People should keep that in mind when we hear industry continue to request the loosening of regulations and permitting processes. Some things cannot be fixed after they have been screwed up, and it is painful to Montanans to see companied walk away from unfixable disasters they have caused in our state.

    Montanans rightfully bristle when they hear the words Pegasus Gold, Berkley Pit, Livingston rail yard, and Grace from Libby Montana. We have lived through a lot of robber barons in this state.

    Montana needs to stand up to the economic forces that want to rape it.

  2. Ask the ranchers near Hilger what they think about mining! They used to have a stream through their property, now they have nothing! The taxpayer is still paying for the cleanup at Zortman-Landusky, pretty good deal for us, huh!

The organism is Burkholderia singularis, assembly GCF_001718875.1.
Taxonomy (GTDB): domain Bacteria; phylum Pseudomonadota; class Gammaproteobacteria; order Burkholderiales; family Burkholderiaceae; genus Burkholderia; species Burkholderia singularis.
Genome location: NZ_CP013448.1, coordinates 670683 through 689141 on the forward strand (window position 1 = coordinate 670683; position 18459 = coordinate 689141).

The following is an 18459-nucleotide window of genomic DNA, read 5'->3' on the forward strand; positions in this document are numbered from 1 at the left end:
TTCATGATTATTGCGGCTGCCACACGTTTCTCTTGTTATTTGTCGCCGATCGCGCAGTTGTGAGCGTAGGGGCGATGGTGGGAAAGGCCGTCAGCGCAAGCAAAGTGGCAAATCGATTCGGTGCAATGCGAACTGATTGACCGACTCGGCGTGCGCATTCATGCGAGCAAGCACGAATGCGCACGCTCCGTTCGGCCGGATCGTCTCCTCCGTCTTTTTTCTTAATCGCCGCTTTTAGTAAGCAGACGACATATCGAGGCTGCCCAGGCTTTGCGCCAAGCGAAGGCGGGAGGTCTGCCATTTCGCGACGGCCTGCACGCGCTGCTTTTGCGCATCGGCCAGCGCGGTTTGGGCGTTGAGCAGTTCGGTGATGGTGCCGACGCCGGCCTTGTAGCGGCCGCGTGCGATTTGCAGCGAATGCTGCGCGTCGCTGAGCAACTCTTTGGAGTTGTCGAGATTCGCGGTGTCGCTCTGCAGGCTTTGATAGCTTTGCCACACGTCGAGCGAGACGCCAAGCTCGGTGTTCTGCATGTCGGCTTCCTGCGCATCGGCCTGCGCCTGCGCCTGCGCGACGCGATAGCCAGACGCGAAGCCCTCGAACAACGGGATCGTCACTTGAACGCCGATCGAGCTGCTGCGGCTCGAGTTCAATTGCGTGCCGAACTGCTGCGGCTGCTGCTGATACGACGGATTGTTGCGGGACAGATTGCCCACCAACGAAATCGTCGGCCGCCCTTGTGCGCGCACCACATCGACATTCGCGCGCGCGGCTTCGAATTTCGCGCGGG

3. Don't you both think that we have better methods and safety checks today? Just stopping all mining and oil drilling because of things that happened a century ago is rather short sighted

    1. Having better safety checks is not necessarily protective. BP had the proper permits on the Horizen drilling platform before the disaster.

      Schlumberger pulled all of their people off that rig 11 hours before the disaster because they as a company could see how dangerous the situation was becoming- and eventually turned into the one of the worst enviormental disasters of all time.

      Companies cut corners. We know that.

      I am all for economic develpment, but we in Montana have been burned so many times by corporate robber barons taking our resources, that extremely strict permitting, regulating, and oversight precautions should be in place.

      We have many natural wonders in our state that cannot be replaced, and financially cannot be fixed should a disaster occur.

      Alaska found that out after the Exxon Valdez disaster, and still has oil showing up in the bay. Any safety improvements and safeguards were effectively bypassed by one drunk Captain Hazelwood.